When you think of iconic cities, most people get images of notable landmarks, buildings, and skylines. London has Big Ben, Paris has the Eiffel Tower, New York has the Empire State, LA has those cheap sheet metal letters that spell Hollywood. But there's distinctive mobile landmarks as well — the distinctive cars of cities.
Cars do a lot to define the overal atmosphere of a city. If (I mean when) I find myself waking up in a dumpster in some random city, the cars would be the first big clue as to where I was. Think about distinctive cab fleets — New York was known for its Checkers, then its Crown Vics, Mexico City has its green Beetles, London has black cabs so iconic, new ones are made to echo the look of the old.
Cars don't last as long as buildings, generally, and with the first century of motor transport now behind us, we find that the cars that have come to define the look of a given city in a given era — 2CVs and Renault 4s in Paris in the 60s and 70s, Minis in the London, and so on — are rapidly becoming more and more rare. Sure, new cars will come to replace them, but does a city have an obligation to keep their motor heritage alive, like they do with historic buildings?
As impressed with myself as I was, I'm not the first to consider this. Generally, I should probably remember that I'm always more impressed with my Big Ideas before I spend some time on Google. The merits of a Historic Register for car has been debated by the New York Times, our pals over at The Truth About Cars, and there's even a group dedicated to this sort of automotive recognition and preservation. However, what has yet to happen is anyone to exactly figure out how this would all go down.
The National Register For Historic Places in the US already allows for cars to be registered, under their "object" classification. And while that's fine, the goals and methods of a historically registered vehicle need clarification.
First, there's the why: why should we have a register of historic vehicles? I think the best reason is from a preservation standpoint. It would be an acknowledgement that the car-scape of a given area is important, and at least some historic vehicles should be preserved. Perhaps there could be means for a city itself to maintain a small fleet of historically significant vehicles that contributed to the history and character of the city. For example, it seems that New York should have a couple of well-preserved Checker cabs in its possession, because that city owes a great deal to those now-rare cars.
Such a register could offer help and support to private owners of significant, vintage vehicles as well, much in the same way owners of historically registered buildings are today. In exchange for, say tax breaks or subsidized maintenance or something similar, there would likely need to be criteria in place to keep the cars authentic to their time, again, just like is done for buildings. No swapping a hybrid drivetrain into that Hupmobile or anything like that.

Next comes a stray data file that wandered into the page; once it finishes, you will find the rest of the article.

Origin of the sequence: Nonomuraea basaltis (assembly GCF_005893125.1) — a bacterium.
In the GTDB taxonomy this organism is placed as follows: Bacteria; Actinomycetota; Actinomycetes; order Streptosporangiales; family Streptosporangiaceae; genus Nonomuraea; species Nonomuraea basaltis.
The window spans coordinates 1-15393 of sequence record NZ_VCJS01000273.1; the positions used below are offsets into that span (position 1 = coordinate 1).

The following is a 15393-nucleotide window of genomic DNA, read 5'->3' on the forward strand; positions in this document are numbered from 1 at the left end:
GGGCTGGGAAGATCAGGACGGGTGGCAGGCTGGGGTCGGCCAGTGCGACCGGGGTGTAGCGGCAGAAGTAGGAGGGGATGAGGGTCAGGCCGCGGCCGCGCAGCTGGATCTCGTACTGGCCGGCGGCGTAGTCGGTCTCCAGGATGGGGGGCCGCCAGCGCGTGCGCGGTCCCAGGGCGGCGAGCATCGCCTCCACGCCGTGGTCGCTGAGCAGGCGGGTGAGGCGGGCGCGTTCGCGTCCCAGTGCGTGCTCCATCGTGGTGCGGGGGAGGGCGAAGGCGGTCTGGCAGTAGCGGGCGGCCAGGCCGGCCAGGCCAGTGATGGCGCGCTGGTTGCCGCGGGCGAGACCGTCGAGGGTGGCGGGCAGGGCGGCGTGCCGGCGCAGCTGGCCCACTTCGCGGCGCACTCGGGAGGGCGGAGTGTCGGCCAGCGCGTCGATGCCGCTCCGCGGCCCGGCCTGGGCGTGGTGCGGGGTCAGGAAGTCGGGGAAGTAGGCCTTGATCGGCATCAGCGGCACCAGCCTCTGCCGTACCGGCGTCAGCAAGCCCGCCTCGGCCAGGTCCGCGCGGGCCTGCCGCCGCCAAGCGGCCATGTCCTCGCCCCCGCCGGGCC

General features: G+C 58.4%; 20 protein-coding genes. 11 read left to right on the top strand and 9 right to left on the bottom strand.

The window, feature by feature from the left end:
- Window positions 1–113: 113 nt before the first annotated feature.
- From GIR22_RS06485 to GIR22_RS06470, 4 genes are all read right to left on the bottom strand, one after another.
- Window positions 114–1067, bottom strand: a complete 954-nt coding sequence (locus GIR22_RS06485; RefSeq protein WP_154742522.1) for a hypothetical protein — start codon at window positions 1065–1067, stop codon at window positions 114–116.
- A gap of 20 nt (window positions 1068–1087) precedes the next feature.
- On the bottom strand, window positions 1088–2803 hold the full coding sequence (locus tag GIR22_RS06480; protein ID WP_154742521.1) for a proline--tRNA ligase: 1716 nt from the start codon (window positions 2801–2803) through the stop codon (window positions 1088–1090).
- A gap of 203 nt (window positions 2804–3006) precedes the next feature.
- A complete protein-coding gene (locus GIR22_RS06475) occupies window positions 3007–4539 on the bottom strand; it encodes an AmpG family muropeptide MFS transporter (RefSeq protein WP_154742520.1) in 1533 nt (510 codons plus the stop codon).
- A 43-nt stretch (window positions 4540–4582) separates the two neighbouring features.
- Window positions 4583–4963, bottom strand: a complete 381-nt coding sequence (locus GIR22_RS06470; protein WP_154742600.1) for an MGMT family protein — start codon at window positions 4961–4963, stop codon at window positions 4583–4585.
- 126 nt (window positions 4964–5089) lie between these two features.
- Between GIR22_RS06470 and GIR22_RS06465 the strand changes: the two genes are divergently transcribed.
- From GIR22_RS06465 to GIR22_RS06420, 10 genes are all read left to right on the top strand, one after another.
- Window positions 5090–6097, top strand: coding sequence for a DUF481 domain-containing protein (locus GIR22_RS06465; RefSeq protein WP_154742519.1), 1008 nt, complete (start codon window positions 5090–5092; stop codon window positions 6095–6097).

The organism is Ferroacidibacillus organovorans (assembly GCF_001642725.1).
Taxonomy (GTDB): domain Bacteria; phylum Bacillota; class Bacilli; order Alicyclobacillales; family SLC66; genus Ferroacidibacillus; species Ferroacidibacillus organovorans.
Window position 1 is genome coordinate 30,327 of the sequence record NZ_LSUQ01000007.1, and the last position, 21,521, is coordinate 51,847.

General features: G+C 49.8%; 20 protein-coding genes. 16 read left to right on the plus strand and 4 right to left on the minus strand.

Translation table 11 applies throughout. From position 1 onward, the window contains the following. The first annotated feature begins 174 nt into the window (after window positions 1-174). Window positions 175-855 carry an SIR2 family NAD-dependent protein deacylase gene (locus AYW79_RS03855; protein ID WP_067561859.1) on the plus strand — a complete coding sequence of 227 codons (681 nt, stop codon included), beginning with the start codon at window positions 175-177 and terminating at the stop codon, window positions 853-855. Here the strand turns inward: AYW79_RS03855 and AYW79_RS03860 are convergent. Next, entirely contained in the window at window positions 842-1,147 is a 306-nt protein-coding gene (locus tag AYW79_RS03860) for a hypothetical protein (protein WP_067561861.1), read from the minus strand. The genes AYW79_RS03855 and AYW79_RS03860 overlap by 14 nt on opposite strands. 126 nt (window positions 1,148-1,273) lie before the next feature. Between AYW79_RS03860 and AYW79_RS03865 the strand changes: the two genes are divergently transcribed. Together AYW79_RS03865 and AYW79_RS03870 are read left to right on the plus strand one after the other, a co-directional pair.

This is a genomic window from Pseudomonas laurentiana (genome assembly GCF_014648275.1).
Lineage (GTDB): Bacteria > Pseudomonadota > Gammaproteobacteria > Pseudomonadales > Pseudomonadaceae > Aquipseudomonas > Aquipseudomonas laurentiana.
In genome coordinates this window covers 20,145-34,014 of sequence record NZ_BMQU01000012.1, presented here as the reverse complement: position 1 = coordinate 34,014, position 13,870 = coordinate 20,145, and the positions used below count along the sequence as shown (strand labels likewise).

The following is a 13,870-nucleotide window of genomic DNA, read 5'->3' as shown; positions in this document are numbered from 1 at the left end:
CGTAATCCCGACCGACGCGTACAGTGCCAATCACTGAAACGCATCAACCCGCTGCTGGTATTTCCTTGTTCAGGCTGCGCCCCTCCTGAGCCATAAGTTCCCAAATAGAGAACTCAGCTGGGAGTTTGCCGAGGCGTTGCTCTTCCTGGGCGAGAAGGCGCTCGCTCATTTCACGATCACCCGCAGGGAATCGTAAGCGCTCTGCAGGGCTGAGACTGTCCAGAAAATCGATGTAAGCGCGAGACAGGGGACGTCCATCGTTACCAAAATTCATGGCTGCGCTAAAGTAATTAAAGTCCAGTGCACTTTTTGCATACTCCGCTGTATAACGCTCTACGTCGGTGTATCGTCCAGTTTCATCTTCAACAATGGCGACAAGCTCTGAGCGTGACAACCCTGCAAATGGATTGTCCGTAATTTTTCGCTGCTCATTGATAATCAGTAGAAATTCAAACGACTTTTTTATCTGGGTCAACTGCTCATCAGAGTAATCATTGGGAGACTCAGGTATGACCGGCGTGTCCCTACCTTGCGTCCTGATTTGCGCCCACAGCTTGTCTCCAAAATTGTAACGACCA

There will always be people who want to restore and modify old cars any way they want, and that would need to be left alone and able to thrive as well. There's value to someone shoehorning in a modern LS1 into an old Corvair or making an electric Toronado as well, and while those sorts of cars likely wouldn't be part of any historic register, I wouldn't want anything that hindered people's freedom to make really bonkers cars.
That said, if someone has one of the few surviving Davis cars out there, for example, should there be any protections in place to keep that car in its original specification? If, let's say, there were only 3 Davises left on Earth, and someone bought one with the goal of adding a fourth wheel and putting a Prius drivetrain in there, should that car be protected under some sort of historical preservation law?
There's a tradeoff between history and freedom that would need to be made, and it's not an easy choice. I'd lean to saying that in cases of extreme rarity, history takes precedence. There's lots of other cars available to do crazy things with.
I think maybe an interesting solution would be for a city to select a number of cars that are especially important to that particular cities' character, and focus on those. This won't be an easy decision, but I think keeping a tighter focus that's unique to a given area will help make such a project manageable.
Let's use London as an example. I'd say the Black Cabs and original Minis are the absolute essentials, and maybe the old police Wolselely. Private people who own these could petition the Historic Car Register for assistance in restoration and preservation, and in return the city could call on these cars to be used for events, parades, photography, etc. The cars would be, essentially, driving landmarks of the city.
Not every city has iconic cars associated with them, but many do, all over the world. Mumbai would preserve its Hindustan Ambassadors, Tokyo its early Kei cars, LA its 80s-era Mercedes SL convertibles. I'm sure there would be well-preserved examples of these regardless, but having an actual register gives the cars the same status that architecture has enjoyed for decades, and that recognition is important.
Now I have to start lobbying the Los Angeles city council that my '73 Beetle is a landmark they need to preserve.
(Top image based on Taxis series from Mehmet Gozetlik)